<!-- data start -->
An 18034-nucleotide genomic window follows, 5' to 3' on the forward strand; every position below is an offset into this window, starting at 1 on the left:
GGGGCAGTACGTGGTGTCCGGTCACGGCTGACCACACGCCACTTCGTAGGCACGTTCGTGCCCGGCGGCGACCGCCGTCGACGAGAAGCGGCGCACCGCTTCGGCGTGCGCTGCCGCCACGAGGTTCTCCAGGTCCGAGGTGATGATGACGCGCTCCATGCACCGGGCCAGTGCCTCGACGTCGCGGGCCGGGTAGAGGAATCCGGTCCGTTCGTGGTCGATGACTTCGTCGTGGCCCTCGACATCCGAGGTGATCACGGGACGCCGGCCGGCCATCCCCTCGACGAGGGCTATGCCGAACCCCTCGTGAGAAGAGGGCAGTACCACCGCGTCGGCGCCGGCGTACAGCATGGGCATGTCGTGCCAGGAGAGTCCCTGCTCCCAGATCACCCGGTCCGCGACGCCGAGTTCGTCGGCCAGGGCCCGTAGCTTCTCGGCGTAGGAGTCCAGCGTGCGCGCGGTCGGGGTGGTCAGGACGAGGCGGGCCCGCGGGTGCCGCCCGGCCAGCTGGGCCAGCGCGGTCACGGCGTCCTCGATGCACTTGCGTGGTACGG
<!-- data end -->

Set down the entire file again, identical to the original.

An 18034-nucleotide genomic window follows, 5' to 3' on the forward strand; every position below is an offset into this window, starting at 1 on the left:
GGGGCAGTACGTGGTGTCCGGTCACGGCTGACCACACGCCACTTCGTAGGCACGTTCGTGCCCGGCGGCGACCGCCGTCGACGAGAAGCGGCGCACCGCTTCGGCGTGCGCTGCCGCCACGAGGTTCTCCAGGTCCGAGGTGATGATGACGCGCTCCATGCACCGGGCCAGTGCCTCGACGTCGCGGGCCGGGTAGAGGAATCCGGTCCGTTCGTGGTCGATGACTTCGTCGTGGCCCTCGACATCCGAGGTGATCACGGGACGCCGGCCGGCCATCCCCTCGACGAGGGCTATGCCGAACCCCTCGTGAGAAGAGGGCAGTACCACCGCGTCGGCGCCGGCGTACAGCATGGGCATGTCGTGCCAGGAGAGTCCCTGCTCCCAGATCACCCGGTCCGCGACGCCGAGTTCGTCGGCCAGGGCCCGTAGCTTCTCGGCGTAGGAGTCCAGCGTGCGCGCGGTCGGGGTGGTCAGGACGAGGCGGGCCCGCGGGTGCCGCCCGGCCAGCTGGGCCAGCGCGGTCACGGCGTCCTCGATGCACTTGCGTGGTACGG